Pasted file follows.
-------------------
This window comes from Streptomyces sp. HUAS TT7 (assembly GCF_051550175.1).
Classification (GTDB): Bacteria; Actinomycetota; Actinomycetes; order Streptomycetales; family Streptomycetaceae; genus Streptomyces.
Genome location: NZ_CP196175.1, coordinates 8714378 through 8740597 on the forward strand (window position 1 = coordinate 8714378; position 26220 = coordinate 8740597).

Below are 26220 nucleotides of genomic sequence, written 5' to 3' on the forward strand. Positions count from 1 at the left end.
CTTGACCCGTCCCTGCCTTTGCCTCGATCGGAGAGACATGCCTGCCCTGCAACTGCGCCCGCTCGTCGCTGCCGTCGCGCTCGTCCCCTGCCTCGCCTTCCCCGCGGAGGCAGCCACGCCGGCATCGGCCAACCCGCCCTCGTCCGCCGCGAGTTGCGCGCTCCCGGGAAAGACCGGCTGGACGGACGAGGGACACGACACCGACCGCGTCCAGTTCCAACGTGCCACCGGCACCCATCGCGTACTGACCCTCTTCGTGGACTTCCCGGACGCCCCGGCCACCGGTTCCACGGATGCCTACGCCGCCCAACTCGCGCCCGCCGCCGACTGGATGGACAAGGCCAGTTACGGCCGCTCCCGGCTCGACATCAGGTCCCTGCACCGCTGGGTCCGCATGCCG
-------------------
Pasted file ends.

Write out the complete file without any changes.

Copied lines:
This window comes from Streptomyces sp. HUAS TT7 (assembly GCF_051550175.1).
Classification (GTDB): Bacteria; Actinomycetota; Actinomycetes; order Streptomycetales; family Streptomycetaceae; genus Streptomyces.
Genome location: NZ_CP196175.1, coordinates 8714378 through 8740597 on the forward strand (window position 1 = coordinate 8714378; position 26220 = coordinate 8740597).

Below are 26220 nucleotides of genomic sequence, written 5' to 3' on the forward strand. Positions count from 1 at the left end.
CTTGACCCGTCCCTGCCTTTGCCTCGATCGGAGAGACATGCCTGCCCTGCAACTGCGCCCGCTCGTCGCTGCCGTCGCGCTCGTCCCCTGCCTCGCCTTCCCCGCGGAGGCAGCCACGCCGGCATCGGCCAACCCGCCCTCGTCCGCCGCGAGTTGCGCGCTCCCGGGAAAGACCGGCTGGACGGACGAGGGACACGACACCGACCGCGTCCAGTTCCAACGTGCCACCGGCACCCATCGCGTACTGACCCTCTTCGTGGACTTCCCGGACGCCCCGGCCACCGGTTCCACGGATGCCTACGCCGCCCAACTCGCGCCCGCCGCCGACTGGATGGACAAGGCCAGTTACGGCCGCTCCCGGCTCGACATCAGGTCCCTGCACCGCTGGGTCCGCATGCCG